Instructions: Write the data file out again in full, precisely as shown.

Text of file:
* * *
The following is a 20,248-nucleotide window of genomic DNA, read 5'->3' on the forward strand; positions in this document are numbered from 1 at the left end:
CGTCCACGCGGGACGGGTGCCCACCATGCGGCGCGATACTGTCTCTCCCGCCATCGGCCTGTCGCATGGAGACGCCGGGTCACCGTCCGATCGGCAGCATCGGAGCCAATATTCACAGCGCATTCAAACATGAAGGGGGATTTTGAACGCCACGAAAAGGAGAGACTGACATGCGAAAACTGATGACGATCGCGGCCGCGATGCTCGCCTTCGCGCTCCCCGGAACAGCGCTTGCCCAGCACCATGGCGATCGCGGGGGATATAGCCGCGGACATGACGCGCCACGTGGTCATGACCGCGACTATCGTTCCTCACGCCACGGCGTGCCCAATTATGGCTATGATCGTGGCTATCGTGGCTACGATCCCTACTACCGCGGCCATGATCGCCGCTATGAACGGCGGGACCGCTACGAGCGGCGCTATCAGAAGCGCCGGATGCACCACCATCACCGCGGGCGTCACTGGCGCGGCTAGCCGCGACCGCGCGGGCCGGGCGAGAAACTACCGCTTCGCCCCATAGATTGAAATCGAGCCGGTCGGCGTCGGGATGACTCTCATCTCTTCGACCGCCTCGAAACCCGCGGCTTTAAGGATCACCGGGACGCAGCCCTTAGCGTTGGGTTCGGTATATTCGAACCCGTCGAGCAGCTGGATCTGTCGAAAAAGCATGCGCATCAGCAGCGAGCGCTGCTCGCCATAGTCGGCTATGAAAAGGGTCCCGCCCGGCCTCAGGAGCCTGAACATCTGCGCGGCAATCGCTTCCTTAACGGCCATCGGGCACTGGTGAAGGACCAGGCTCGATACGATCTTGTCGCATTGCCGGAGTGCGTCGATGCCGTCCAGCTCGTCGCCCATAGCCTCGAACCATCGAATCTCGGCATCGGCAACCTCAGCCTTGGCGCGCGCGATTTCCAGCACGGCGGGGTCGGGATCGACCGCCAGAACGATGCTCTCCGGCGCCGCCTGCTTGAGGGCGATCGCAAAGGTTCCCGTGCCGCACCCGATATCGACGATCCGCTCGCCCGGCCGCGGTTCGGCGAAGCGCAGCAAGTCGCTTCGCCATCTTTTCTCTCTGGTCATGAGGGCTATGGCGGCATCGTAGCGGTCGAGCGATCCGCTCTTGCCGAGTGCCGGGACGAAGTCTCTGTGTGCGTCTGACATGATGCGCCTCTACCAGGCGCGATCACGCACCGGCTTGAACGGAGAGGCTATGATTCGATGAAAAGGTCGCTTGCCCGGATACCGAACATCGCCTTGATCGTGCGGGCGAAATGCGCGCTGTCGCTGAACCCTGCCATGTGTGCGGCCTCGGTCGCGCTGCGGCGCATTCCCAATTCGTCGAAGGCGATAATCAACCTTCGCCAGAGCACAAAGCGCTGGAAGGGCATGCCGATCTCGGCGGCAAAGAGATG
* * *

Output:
The following is a 20,248-nucleotide window of genomic DNA, read 5'->3' on the forward strand; positions in this document are numbered from 1 at the left end:
CGTCCACGCGGGACGGGTGCCCACCATGCGGCGCGATACTGTCTCTCCCGCCATCGGCCTGTCGCATGGAGACGCCGGGTCACCGTCCGATCGGCAGCATCGGAGCCAATATTCACAGCGCATTCAAACATGAAGGGGGATTTTGAACGCCACGAAAAGGAGAGACTGACATGCGAAAACTGATGACGATCGCGGCCGCGATGCTCGCCTTCGCGCTCCCCGGAACAGCGCTTGCCCAGCACCATGGCGATCGCGGGGGATATAGCCGCGGACATGACGCGCCACGTGGTCATGACCGCGACTATCGTTCCTCACGCCACGGCGTGCCCAATTATGGCTATGATCGTGGCTATCGTGGCTACGATCCCTACTACCGCGGCCATGATCGCCGCTATGAACGGCGGGACCGCTACGAGCGGCGCTATCAGAAGCGCCGGATGCACCACCATCACCGCGGGCGTCACTGGCGCGGCTAGCCGCGACCGCGCGGGCCGGGCGAGAAACTACCGCTTCGCCCCATAGATTGAAATCGAGCCGGTCGGCGTCGGGATGACTCTCATCTCTTCGACCGCCTCGAAACCCGCGGCTTTAAGGATCACCGGGACGCAGCCCTTAGCGTTGGGTTCGGTATATTCGAACCCGTCGAGCAGCTGGATCTGTCGAAAAAGCATGCGCATCAGCAGCGAGCGCTGCTCGCCATAGTCGGCTATGAAAAGGGTCCCGCCCGGCCTCAGGAGCCTGAACATCTGCGCGGCAATCGCTTCCTTAACGGCCATCGGGCACTGGTGAAGGACCAGGCTCGATACGATCTTGTCGCATTGCCGGAGTGCGTCGATGCCGTCCAGCTCGTCGCCCATAGCCTCGAACCATCGAATCTCGGCATCGGCAACCTCAGCCTTGGCGCGCGCGATTTCCAGCACGGCGGGGTCGGGATCGACCGCCAGAACGATGCTCTCCGGCGCCGCCTGCTTGAGGGCGATCGCAAAGGTTCCCGTGCCGCACCCGATATCGACGATCCGCTCGCCCGGCCGCGGTTCGGCGAAGCGCAGCAAGTCGCTTCGCCATCTTTTCTCTCTGGTCATGAGGGCTATGGCGGCATCGTAGCGGTCGAGCGATCCGCTCTTGCCGAGTGCCGGGACGAAGTCTCTGTGTGCGTCTGACATGATGCGCCTCTACCAGGCGCGATCACGCACCGGCTTGAACGGAGAGGCTATGATTCGATGAAAAGGTCGCTTGCCCGGATACCGAACATCGCCTTGATCGTGCGGGCGAAATGCGCGCTGTCGCTGAACCCTGCCATGTGTGCGGCCTCGGTCGCGCTGCGGCGCATTCCCAATTCGTCGAAGGCGATAATCAACCTTCGCCAGAGCACAAAGCGCTGGAAGGGCATGCCGATCTCGGCGGCAAAGAGATG